Tribune News Service
New Delhi, March 18
The Supreme Court on Thursday set aside a Madhya Pradesh High Court order that required a molestation accused to get a ‘Rakhi’ tied on his wrist from the victim as a condition for grant of bail.
A Bench of Justice AM Khanwilkar and Justice S Ravindra Bhat—which asked judges to avoid passing stereotype orders—also issued directions to national judicial academy to develop a gender sensitisation module for judges, advocates and public prosecutors.
The verdict came on a PIL filed by nine women lawyers against the Madhya Pradesh High Court order granting bail to a molestation accused on the condition that he would request the victim to tie him a ‘Rakhi’.
The petitioners had urged the top court to restrain courts across India from imposing such bail conditions against the principle of law.
The MP High Court had on July 30 granted bail to a molestation accused and imposed a condition that he along with his wife shall visit the house of the complainant and request her to tie a ‘Rakhi’ to him with the promise to protect her to the best of his ability for all times to come.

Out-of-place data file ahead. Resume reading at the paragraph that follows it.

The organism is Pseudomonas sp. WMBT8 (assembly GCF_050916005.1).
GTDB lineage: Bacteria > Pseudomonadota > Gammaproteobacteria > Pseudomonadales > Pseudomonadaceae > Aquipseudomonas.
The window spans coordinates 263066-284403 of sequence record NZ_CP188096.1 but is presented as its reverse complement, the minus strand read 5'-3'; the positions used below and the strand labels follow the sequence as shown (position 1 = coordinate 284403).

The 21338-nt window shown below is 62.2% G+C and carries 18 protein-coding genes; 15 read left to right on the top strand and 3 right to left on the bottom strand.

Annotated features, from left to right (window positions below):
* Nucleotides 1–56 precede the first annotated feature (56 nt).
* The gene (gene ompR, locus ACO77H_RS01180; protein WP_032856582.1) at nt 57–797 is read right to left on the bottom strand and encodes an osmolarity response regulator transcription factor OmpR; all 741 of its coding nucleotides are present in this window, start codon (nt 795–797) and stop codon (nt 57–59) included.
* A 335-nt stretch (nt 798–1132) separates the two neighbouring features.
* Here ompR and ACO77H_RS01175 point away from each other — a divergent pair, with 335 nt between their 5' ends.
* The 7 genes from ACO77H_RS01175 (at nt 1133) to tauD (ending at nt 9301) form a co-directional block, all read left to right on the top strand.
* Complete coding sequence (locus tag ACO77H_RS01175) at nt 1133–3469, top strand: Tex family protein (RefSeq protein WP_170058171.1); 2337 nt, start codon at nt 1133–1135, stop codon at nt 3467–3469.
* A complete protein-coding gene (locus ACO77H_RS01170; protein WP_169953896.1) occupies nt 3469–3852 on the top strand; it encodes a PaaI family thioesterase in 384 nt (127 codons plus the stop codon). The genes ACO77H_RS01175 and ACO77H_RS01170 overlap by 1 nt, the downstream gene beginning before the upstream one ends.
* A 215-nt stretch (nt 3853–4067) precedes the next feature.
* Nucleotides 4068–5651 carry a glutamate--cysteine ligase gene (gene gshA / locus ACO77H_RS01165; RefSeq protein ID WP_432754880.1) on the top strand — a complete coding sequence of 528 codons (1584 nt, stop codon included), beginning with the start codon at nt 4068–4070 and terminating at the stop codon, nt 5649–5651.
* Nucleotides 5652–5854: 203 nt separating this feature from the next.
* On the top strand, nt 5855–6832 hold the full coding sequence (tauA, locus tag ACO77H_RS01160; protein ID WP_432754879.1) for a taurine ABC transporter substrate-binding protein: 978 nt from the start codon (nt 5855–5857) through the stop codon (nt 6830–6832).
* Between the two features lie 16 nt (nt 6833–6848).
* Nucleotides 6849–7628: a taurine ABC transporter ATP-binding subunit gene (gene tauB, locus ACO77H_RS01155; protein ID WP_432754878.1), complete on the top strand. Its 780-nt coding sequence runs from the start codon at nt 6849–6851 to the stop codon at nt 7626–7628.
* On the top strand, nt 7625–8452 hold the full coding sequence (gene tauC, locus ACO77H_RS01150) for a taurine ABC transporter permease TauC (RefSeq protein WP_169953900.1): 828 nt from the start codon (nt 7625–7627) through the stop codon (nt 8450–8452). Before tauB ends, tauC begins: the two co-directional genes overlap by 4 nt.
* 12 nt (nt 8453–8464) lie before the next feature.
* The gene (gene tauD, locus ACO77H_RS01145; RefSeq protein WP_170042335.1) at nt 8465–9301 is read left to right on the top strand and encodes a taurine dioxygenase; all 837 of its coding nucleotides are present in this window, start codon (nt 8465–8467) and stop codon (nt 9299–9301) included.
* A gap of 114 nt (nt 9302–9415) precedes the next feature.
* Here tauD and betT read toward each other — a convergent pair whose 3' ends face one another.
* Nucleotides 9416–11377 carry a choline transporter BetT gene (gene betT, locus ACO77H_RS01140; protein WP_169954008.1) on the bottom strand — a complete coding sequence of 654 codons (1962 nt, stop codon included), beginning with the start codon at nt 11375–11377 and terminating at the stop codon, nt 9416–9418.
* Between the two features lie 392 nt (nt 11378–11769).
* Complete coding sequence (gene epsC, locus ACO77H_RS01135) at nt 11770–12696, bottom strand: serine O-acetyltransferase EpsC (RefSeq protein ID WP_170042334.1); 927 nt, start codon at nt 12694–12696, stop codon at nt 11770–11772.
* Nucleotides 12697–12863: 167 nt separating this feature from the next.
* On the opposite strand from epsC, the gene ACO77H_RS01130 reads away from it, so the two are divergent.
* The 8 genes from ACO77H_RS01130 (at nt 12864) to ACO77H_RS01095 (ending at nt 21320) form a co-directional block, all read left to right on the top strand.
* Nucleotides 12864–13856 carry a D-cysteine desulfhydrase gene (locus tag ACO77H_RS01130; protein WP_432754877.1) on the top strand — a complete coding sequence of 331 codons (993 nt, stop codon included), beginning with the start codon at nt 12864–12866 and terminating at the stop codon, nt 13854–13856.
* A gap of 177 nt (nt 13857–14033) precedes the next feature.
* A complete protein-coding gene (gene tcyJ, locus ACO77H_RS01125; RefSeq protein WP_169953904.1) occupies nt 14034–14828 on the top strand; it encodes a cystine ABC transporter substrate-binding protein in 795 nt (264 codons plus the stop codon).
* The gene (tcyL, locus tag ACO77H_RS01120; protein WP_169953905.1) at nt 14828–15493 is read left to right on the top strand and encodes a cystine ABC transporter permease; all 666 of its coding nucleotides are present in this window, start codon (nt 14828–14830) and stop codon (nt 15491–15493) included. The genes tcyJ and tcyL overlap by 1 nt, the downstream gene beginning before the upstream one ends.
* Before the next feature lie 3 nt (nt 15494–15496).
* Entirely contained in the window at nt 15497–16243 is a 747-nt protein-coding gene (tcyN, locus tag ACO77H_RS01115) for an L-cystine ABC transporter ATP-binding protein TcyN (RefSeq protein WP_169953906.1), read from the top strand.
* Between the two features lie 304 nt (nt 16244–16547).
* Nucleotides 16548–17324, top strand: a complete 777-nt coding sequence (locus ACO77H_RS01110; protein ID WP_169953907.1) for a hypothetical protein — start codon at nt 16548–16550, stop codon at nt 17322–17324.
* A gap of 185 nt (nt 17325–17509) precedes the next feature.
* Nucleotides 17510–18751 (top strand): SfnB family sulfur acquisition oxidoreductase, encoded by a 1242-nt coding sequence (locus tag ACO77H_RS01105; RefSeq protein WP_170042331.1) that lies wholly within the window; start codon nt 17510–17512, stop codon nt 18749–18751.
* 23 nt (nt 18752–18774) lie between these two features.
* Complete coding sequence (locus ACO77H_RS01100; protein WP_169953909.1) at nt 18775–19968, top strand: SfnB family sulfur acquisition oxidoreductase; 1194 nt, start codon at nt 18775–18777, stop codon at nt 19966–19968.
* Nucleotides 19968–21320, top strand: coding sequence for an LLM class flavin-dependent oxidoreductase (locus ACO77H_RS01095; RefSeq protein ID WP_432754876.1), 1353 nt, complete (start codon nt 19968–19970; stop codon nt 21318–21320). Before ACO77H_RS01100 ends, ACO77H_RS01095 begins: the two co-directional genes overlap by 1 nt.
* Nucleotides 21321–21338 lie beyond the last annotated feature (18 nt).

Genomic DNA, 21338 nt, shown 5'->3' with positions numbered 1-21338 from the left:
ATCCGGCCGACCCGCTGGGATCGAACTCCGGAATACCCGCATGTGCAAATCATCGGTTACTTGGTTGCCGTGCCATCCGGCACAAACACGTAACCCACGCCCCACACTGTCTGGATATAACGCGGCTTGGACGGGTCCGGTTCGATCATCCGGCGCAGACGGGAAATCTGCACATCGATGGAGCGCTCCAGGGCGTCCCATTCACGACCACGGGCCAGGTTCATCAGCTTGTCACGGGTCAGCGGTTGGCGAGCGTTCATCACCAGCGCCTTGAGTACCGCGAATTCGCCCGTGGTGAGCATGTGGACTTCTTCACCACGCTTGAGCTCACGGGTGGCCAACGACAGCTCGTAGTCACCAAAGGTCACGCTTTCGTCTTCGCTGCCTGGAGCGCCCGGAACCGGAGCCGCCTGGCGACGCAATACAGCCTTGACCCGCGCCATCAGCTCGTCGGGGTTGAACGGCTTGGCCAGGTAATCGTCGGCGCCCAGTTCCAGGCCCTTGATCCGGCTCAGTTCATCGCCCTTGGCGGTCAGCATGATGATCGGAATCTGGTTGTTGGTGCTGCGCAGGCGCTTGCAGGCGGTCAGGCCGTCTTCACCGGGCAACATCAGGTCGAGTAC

Alleging that such an order amounted to trivialisation of sexual offences by courts, the petitioners had said the bail condition further victimized the complainant and trivialised the trauma that she suffered.
During the hearing of the PIL, Attorney General KK Venugopal had told the Supreme Court that more women judges were needed at every level of the judiciary in India to ensure gender sensitive handling of cases of sexual violence.
“Improving the representation of women in the judiciary could also go a long way towards a more balanced and empathetic approach in cases involving sexual violence,” Venugopal had argued.
Pointing out that the Supreme Court has only two women judges against a sanctioned strength of 34, he had said, “There has never been a female Chief Justice of India.”
The AG had said courts must not encourage a compromise between a complainant and accused persons.
Venugopal had highlighted the need to educate judges on gender sensitisation to ensure that they don’t trivialise sexual violence against women.
“Courts must restrict themselves to conditions under Sections 437 and 438 of the CrPC,” he had said,
“On the face of it, the (MP) high court judge seems to have got carried away as this order was nothing less than a drama that must be condemned,” Venugopal had submitted.
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